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Jim writes:

<<I just read the Retirement emial sent out for 9/26. My question is about the distribution of the IRA after the death of the account holder that had not started minimum distributions and not reached 70 1/2. In your email you state that the distribution must be within 5 years after the date of death and thereby involking the taxes associated with the distribution. However, I read an article about the same topic earlier on CNN that said if the benificairy elects annual distributions within 1 year of the death then the 5 year rule can be avoided and the taxes would only be on the portion of the IRA that is withdrawn.>>

I think this is the paragraph in my article that concerns you.

For this article, I'm really concerned about the attention we gave to the documents we completed and signed when we opened the IRA. As an example, virtually all of us married types would have named a spouse as beneficiary of the account. But did we name any contingent beneficiaries in case the spouse predeceases us? If not and if indeed that situation arises, then two things will happen. First, when we reach the age for minimum required distributions (MRD) we must use a single life expectancy method of withdrawal instead of a potentially longer joint life expectancy method. The latter helps to minimize income taxes. Second, after we have begun MRD, then when we die the lack of a living beneficiary means the balance in our account must be paid to our estate and taxed in a year. If we haven't reached MRD age yet, it must be paid out and taxed no later than five years after death. In either case, estate and income taxes could eliminate a large portion that would otherwise go to surviving heirs.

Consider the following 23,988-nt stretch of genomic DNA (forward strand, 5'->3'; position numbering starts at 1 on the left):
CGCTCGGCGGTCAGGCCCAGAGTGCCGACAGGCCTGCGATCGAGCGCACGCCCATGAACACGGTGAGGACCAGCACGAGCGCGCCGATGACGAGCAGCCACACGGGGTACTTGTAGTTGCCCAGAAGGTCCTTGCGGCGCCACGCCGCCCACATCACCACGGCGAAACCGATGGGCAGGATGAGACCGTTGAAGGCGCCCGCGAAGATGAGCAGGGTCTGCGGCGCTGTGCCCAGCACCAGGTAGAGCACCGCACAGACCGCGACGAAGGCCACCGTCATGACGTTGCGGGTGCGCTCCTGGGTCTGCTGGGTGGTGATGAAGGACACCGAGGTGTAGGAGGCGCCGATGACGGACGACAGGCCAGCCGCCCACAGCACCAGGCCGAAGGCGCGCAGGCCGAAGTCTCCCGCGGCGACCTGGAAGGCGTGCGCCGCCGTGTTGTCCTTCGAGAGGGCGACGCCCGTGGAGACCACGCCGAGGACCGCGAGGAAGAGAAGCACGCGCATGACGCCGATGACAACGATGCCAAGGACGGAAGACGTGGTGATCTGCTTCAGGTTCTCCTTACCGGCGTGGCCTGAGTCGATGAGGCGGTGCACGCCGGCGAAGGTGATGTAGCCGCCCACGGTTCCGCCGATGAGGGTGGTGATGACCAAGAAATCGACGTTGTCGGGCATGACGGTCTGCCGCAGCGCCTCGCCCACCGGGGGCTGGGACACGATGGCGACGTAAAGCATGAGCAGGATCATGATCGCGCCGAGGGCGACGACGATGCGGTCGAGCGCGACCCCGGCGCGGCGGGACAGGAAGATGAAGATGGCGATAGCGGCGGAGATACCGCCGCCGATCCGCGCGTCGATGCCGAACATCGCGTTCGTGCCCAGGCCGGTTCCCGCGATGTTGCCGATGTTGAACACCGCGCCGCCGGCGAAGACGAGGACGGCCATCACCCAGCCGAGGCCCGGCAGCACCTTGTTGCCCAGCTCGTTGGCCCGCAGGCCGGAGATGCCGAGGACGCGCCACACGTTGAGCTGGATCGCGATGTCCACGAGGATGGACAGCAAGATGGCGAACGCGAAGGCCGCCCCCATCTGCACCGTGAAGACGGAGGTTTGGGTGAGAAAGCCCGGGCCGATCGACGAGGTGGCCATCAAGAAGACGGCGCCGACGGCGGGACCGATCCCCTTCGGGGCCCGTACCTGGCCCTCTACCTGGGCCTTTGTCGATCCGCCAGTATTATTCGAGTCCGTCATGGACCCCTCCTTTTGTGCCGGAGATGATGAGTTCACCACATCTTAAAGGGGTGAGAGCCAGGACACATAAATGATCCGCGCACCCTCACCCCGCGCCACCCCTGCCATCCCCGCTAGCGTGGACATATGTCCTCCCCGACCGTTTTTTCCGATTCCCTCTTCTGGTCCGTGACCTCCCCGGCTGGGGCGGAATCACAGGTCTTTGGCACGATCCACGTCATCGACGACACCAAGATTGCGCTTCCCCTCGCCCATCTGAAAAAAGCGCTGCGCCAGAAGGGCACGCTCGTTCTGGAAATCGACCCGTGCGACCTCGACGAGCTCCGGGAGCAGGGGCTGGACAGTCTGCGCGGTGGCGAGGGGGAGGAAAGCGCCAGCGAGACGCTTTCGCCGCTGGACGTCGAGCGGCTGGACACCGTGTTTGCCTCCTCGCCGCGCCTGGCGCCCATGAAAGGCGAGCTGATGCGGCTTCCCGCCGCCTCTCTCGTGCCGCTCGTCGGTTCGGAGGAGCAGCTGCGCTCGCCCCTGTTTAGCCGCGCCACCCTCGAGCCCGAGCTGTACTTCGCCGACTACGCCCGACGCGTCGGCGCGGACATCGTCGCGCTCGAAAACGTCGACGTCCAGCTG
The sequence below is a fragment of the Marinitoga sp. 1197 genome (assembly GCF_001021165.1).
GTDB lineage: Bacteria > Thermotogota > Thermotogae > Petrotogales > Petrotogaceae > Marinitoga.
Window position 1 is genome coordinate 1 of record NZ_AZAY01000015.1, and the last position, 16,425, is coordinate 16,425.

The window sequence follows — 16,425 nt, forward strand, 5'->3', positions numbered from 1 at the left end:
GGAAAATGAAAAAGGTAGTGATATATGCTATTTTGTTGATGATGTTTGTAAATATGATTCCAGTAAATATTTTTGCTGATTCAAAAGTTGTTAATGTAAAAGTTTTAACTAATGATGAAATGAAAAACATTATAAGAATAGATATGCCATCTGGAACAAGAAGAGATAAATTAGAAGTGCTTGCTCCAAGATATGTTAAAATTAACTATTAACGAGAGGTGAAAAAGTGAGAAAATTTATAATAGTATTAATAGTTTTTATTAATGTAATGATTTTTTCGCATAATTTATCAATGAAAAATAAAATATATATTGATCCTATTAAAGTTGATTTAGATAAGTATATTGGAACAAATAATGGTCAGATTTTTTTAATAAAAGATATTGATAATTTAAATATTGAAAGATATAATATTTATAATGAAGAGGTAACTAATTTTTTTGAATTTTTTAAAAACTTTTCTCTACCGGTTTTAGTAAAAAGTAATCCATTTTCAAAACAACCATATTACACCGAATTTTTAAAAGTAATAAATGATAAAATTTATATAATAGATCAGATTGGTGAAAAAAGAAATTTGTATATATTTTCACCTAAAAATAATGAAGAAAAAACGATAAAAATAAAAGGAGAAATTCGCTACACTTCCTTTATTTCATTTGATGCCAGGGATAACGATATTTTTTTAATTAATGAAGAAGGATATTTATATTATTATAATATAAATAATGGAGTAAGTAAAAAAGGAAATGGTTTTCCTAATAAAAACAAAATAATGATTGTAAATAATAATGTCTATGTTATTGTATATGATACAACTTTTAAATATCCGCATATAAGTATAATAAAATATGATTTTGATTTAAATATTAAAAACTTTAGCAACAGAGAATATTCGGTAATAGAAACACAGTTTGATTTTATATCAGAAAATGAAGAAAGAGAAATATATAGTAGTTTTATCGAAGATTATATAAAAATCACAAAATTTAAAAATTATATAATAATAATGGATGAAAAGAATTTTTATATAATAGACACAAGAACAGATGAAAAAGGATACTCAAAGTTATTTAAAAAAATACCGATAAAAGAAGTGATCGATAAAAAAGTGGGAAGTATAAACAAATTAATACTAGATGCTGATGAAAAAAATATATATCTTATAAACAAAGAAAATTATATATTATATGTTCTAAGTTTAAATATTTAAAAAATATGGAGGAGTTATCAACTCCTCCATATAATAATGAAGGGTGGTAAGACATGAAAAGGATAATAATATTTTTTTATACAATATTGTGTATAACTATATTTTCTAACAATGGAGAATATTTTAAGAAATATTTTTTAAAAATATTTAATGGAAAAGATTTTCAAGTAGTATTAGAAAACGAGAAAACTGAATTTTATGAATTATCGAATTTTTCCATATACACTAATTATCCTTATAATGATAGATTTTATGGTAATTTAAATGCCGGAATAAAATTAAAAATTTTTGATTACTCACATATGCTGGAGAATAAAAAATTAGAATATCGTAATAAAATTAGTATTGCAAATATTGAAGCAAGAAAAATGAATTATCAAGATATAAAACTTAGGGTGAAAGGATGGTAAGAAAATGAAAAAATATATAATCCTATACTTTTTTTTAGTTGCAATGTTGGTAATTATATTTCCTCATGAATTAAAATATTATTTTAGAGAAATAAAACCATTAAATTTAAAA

Note that it refers to having named a spouse as beneficiary who predeceases us. A failure to name a contingent beneficiary or a new one results in the five-year payout before MRD or a one-year payout after MRD. That's the part you missed.


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